There’s the perception that, with low unemployment, job creation has been on a tear in the United States among small businesses.
Then there’s the reality.
The Wall Street Journal reports that the median small business has been adding new employees at a glacial pace, with fewer than one full-time position put on the books annually. Research from JPMorgan Chase shows that 16 percent of smaller firms lost one full-time worker, according to 2015 payrolls, while 20 percent added at least two full-time positions. The survey conducted by the bank delved into the hiring practices seen at 45,000 small corporate customers.
The findings, which tracked firms that had checking and/or savings accounts with JPMorgan with cumulative balances of less than $20 million, show that there are “economic challenges” facing smaller firms, said the WSJ. That comes as 89 percent of smaller businesses are indeed small, with 2014 Census data showing that they had fewer than 20 employees. All told, that’s 17 percent of all firms that have employees. Separately, the PYMNTS Store Front Index showed 3.7 percent growth in the third quarter of last year.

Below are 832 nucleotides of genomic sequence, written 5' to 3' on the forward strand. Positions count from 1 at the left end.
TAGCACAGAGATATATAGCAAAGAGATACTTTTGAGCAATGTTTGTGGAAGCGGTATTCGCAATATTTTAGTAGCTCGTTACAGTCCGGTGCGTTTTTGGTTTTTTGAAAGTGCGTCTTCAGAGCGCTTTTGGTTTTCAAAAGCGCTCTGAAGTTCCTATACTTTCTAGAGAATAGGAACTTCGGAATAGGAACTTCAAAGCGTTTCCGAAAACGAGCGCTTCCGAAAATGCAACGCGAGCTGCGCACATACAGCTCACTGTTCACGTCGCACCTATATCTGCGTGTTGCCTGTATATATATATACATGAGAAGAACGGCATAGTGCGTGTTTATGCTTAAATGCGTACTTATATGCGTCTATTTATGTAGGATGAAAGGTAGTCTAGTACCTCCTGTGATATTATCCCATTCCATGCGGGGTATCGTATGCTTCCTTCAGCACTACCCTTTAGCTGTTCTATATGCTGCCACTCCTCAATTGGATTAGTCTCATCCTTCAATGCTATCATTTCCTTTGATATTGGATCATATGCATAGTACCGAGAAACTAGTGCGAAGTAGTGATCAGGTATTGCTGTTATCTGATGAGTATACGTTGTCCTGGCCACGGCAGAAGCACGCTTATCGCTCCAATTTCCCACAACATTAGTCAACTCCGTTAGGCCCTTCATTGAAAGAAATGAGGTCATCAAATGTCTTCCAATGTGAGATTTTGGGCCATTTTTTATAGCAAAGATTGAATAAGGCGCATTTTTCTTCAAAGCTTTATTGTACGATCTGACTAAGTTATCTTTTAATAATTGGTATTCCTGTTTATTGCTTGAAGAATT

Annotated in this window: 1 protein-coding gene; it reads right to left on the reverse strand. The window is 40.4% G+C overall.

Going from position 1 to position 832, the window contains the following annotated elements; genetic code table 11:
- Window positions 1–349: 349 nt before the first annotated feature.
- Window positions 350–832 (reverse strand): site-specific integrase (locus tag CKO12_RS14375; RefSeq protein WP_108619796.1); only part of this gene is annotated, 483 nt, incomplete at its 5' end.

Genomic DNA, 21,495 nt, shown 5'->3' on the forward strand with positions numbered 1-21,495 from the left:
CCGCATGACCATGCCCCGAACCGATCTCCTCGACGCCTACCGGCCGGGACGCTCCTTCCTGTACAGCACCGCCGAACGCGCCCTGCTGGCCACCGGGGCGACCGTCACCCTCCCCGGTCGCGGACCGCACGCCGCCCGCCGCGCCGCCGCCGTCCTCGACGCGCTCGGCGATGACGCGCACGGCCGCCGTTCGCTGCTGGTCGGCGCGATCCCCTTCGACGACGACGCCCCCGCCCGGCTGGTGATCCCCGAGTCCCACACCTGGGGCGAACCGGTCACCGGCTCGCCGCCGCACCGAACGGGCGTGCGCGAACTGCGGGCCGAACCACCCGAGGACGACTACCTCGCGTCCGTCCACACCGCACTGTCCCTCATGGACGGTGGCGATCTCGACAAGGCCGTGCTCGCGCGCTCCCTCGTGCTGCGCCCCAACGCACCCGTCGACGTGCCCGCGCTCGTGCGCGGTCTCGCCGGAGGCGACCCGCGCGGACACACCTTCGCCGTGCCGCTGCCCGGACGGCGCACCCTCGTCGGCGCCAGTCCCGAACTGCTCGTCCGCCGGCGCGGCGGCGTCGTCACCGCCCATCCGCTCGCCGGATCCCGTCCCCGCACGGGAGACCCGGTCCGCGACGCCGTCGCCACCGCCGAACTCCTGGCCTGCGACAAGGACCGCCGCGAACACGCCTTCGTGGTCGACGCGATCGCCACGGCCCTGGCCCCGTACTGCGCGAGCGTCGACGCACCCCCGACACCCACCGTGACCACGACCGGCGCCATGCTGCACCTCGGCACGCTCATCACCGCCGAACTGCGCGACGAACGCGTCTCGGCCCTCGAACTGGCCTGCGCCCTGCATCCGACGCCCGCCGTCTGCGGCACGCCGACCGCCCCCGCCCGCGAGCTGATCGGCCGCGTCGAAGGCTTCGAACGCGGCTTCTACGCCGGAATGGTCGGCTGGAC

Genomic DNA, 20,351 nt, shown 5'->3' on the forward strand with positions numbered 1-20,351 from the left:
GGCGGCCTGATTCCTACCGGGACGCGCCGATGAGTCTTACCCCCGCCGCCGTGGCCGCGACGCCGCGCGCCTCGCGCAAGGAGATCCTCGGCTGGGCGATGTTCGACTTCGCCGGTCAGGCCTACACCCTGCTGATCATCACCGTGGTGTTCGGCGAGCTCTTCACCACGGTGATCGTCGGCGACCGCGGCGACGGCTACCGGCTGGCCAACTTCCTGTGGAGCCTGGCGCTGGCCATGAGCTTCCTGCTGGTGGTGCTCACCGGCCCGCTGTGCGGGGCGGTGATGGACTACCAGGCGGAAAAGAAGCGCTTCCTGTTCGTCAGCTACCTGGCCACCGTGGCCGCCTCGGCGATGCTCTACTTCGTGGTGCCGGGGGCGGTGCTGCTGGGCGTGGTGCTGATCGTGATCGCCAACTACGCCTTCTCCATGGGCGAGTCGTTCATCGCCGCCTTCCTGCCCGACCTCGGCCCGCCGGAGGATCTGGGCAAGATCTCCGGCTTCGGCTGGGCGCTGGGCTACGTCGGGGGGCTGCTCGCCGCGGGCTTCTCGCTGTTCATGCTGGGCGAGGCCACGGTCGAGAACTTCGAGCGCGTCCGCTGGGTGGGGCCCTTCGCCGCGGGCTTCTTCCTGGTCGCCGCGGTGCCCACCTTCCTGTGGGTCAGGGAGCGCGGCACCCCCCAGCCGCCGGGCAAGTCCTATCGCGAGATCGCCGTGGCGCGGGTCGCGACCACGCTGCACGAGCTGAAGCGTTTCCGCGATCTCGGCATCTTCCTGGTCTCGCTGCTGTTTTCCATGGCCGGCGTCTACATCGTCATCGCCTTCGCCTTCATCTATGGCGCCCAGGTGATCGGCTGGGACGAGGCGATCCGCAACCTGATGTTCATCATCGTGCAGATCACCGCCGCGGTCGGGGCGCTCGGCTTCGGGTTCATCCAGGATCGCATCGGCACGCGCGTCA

The gains themselves can be traced to companies that are just starting up and are not in fact the result of larger and older firms broadening staff or geographic presence. In an interview with the WSJ, Scott Stern, who serves as professor at the Massachusetts Institute of Technology, with a focus on entrepreneurship, said that “there is a great disconnect between the belief that entrepreneurship in general is a driver of economic growth and prosperity, and the simple fact [is] that most small businesses remain small.”
The data compiled by JPMorgan showed that employment and payroll spending show pockets of instability, with JPMorgan Chase Institute CEO Diana Farrell noting that “most small businesses do not have a steady flow of customers and a steady flow of revenue. They have good months and bad months.”